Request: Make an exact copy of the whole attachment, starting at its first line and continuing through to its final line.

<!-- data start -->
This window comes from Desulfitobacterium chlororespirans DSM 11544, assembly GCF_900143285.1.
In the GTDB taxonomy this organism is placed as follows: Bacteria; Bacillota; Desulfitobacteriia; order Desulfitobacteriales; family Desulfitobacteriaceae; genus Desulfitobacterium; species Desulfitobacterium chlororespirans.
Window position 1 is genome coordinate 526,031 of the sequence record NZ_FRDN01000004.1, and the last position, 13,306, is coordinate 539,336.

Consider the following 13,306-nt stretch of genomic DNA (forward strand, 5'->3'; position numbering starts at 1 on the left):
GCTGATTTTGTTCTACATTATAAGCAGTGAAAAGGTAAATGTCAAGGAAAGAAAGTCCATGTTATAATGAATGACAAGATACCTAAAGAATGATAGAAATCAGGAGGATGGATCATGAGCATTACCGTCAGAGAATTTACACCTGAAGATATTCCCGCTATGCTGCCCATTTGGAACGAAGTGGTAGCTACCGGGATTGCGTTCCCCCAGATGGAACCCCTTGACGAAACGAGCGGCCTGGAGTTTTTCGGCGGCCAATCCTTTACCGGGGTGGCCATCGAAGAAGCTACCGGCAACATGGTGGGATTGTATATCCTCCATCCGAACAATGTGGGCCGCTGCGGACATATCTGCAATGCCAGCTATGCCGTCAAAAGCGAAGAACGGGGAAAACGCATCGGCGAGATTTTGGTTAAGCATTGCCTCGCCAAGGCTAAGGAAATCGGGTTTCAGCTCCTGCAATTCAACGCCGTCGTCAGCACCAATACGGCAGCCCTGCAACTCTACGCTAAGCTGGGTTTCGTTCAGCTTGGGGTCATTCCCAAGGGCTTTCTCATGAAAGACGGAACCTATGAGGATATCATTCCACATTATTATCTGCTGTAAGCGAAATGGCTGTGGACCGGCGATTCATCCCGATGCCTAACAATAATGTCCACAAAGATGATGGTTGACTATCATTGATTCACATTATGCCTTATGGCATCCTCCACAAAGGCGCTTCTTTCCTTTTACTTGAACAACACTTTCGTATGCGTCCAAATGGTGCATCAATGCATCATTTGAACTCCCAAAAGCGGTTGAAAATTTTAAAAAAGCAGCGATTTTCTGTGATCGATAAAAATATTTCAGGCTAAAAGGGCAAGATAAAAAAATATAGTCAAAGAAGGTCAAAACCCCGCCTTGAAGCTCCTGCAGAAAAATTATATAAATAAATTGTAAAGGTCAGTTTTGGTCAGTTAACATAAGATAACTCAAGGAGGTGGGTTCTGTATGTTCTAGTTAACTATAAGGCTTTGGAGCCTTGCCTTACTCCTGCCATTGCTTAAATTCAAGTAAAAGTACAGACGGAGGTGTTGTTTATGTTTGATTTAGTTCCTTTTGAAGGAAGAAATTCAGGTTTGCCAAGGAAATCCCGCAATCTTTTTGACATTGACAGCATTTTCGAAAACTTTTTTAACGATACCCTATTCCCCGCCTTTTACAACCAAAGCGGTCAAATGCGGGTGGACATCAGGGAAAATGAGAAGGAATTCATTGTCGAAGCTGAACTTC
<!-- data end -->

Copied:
This window comes from Desulfitobacterium chlororespirans DSM 11544, assembly GCF_900143285.1.
In the GTDB taxonomy this organism is placed as follows: Bacteria; Bacillota; Desulfitobacteriia; order Desulfitobacteriales; family Desulfitobacteriaceae; genus Desulfitobacterium; species Desulfitobacterium chlororespirans.
Window position 1 is genome coordinate 526,031 of the sequence record NZ_FRDN01000004.1, and the last position, 13,306, is coordinate 539,336.

Consider the following 13,306-nt stretch of genomic DNA (forward strand, 5'->3'; position numbering starts at 1 on the left):
GCTGATTTTGTTCTACATTATAAGCAGTGAAAAGGTAAATGTCAAGGAAAGAAAGTCCATGTTATAATGAATGACAAGATACCTAAAGAATGATAGAAATCAGGAGGATGGATCATGAGCATTACCGTCAGAGAATTTACACCTGAAGATATTCCCGCTATGCTGCCCATTTGGAACGAAGTGGTAGCTACCGGGATTGCGTTCCCCCAGATGGAACCCCTTGACGAAACGAGCGGCCTGGAGTTTTTCGGCGGCCAATCCTTTACCGGGGTGGCCATCGAAGAAGCTACCGGCAACATGGTGGGATTGTATATCCTCCATCCGAACAATGTGGGCCGCTGCGGACATATCTGCAATGCCAGCTATGCCGTCAAAAGCGAAGAACGGGGAAAACGCATCGGCGAGATTTTGGTTAAGCATTGCCTCGCCAAGGCTAAGGAAATCGGGTTTCAGCTCCTGCAATTCAACGCCGTCGTCAGCACCAATACGGCAGCCCTGCAACTCTACGCTAAGCTGGGTTTCGTTCAGCTTGGGGTCATTCCCAAGGGCTTTCTCATGAAAGACGGAACCTATGAGGATATCATTCCACATTATTATCTGCTGTAAGCGAAATGGCTGTGGACCGGCGATTCATCCCGATGCCTAACAATAATGTCCACAAAGATGATGGTTGACTATCATTGATTCACATTATGCCTTATGGCATCCTCCACAAAGGCGCTTCTTTCCTTTTACTTGAACAACACTTTCGTATGCGTCCAAATGGTGCATCAATGCATCATTTGAACTCCCAAAAGCGGTTGAAAATTTTAAAAAAGCAGCGATTTTCTGTGATCGATAAAAATATTTCAGGCTAAAAGGGCAAGATAAAAAAATATAGTCAAAGAAGGTCAAAACCCCGCCTTGAAGCTCCTGCAGAAAAATTATATAAATAAATTGTAAAGGTCAGTTTTGGTCAGTTAACATAAGATAACTCAAGGAGGTGGGTTCTGTATGTTCTAGTTAACTATAAGGCTTTGGAGCCTTGCCTTACTCCTGCCATTGCTTAAATTCAAGTAAAAGTACAGACGGAGGTGTTGTTTATGTTTGATTTAGTTCCTTTTGAAGGAAGAAATTCAGGTTTGCCAAGGAAATCCCGCAATCTTTTTGACATTGACAGCATTTTCGAAAACTTTTTTAACGATACCCTATTCCCCGCCTTTTACAACCAAAGCGGTCAAATGCGGGTGGACATCAGGGAAAATGAGAAGGAATTCATTGTCGAAGCTGAACTTC